As part of my Mother’s Day brunch this year (MD2017), I wanted to push my limits by attempting some of the hardest pastry recipes in the book. I tested my skills not only with 17-44: Homemade Danish Pastries, but with this recipe as well, 17-23: Mocha Éclairs. My mom always referred to éclairs as something that challenged her when she was learning to cook and bake, and that a well-executed one was something that really impressed her. With that in mind, I knew this recipe was a must-do.
I may have to make a few adjustments to Simply Delicious‘ version of the recipe–first of all, there’s no chocolate listed anywhere in this recipe, and it’s advertised as “mocha”, which is coffee AND chocolate. We may have to do something about this “slicing the tops off” idea as well.
Scones have a lot of different methods of preparation, usually depending on varying geographical interpretations. There’s even different pronunciations of the word “scone”–some rhyme it with “tone”, while others rhyme it with “gone.”
Simply Delicious‘ take, 17-11: Scones, seems to most closely adhere to the British version of scones in that they make theirs into round cakes, score them, and then break them apart into triangle shapes after baking. The North American versions tend to be individually-sized, round, and more often than not closely resemble what we refer to as biscuits.
One of my first memorable experiences with scones were at an 18th birthday tea party I attended in the last few months of senior year of high school–we had just come back from a Spring Break trip to England & Ireland, and I came to the tea party prepared with white gloves and pinkies up. They had scones with clotted cream & jam, finger sandwiches, and lots of flowery, delicate pots of tea. ☕️
Wouldn’t have been my choice for an 18th birthday party (I spent a good portion of mine in my dorm room hungover from a wild freshman-year-of-college Halloween extravaganza the night before), but it was definitely unique.
2-4: Chef’s Salad is another somewhat classic American restaurant dish to serve with your 1-18: Club Sandwich. Wikipedia gives it a similar history–most accounts trace it back to early 20th century New York, although a few credit it to originating in 17th century England. This iteration is pretty similar to most you’ll find in modern-day restaurants–the beauty of the chef salad is that the ingredients are at the discretion of the chef.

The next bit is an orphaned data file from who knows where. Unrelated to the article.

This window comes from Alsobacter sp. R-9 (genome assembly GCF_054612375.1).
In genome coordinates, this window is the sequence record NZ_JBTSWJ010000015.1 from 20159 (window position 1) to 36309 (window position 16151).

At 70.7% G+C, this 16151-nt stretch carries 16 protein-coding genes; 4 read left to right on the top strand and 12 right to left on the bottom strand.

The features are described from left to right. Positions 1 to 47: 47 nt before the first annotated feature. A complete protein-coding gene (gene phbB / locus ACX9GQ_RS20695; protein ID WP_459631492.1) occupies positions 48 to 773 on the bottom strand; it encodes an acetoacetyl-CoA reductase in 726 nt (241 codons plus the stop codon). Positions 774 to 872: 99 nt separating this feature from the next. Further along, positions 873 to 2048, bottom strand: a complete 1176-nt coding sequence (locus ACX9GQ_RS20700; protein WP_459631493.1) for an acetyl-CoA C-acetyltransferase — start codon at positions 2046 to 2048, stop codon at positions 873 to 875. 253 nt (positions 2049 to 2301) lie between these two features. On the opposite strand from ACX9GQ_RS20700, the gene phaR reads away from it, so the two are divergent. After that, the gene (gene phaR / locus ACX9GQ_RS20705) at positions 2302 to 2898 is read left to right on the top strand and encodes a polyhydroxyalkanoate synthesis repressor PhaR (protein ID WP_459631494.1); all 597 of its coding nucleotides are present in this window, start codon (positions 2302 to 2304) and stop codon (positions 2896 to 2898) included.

I NEED that creepy statue in the Simply Delicious picture. Google has nothing decent for me when I search “hippopotamus chef“, but you never know–someday one of my thrift store treasure hunt trips may pay off.
It’s a new year, and it’s also been a long time since I’ve covered any of the Cooking School portion of the back of the Simply Delicious cookbook. One of the featured topics is 18-3: Good Kitchen Knives, essential tools for any cook. I’ve had a lot of terrible knives, and I’ve got a long way to go until I make jaws drop with my knife collection, but I’ve got a few that are not too shabby. 🔪
I’m going to try NOT to make this a “look at all my cool knives” kind-of-a-thing, because honestly, my collection isn’t all that Internet-impressive–I don’t have a ton of trendy Japanese pieces or massive cleavers, because I just don’t cook that way too often. Plus, I feel about knives like I feel about cars–give me a broken-in cheap old workhorse over a shiny speedster you’re afraid to scratch up any day of the week. 🚙
Due to some infestation-related activity long ago, the Lamb and Veal category suffered some minor liquid damage. Some of the cards are virtually unusable, but this card, 10-10: Roast Leg of Lamb is just slightly mangled.
Despite the condition of the card, this preparation of leg of lamb is one of the best I’ve ever had. 🐏
After staring at the screen for much too long (not the whole two weeks since the last time I posted, but at least some portion of it), I’ve determined that I just can’t think of anything all that notable to say about 17-19: Parmesan Bread. I’ve even made it once before, despite the lack of notations or photographic evidence. It’s just not what I hoped it could be.
The first time I made this bread, it turned out (somewhat) like the one shown in the Simply Delicious picture. This time, it turned out more like savory, vaguely cheesy monkey bread.
The photo of the pie for this recipe, 16-4: Blueberry Pie is epic. The peasant blueberry picker doll in the background is a great departure from most of the photos in Simply Delicious. 👍 We bought a case of blueberries during a trip to the market because they looked super fresh. I was going to make blueberry muffins, but after flipping through the recipes, this seemed like the best choice.
The whipped cream in the receptacle looks great. Check out how they used the pie in the background as well as in the center of the photo. The blueberries scattered on the table and the baby’s breath everywhere makes this photo extra fancy. 🎩
There was apparently a week in April 1992 (can’t say that without thinking of this) when my mom was on a tear through this book–7-14: Easy-to-Make Pork Casserole is from two days earlier, and there’s a few more coming up from that same time period. 6-17: Chicken Breast with Cheesy Filling seems like something my mom would have been all about–she loves chicken breasts and blue cheese.
17-35: Healthy Bread with Vegetables was yet another attempt to make bread that went somewhat awry. This recipe was quite an experiment with quite unusual results. 🍞
This bread was definitely moist and colorful. I’ve had carrot cake, but I’ve never had shredded carrot in my bread. I substituted the beet with zucchini because the only Beets I enjoy are the band from Doug.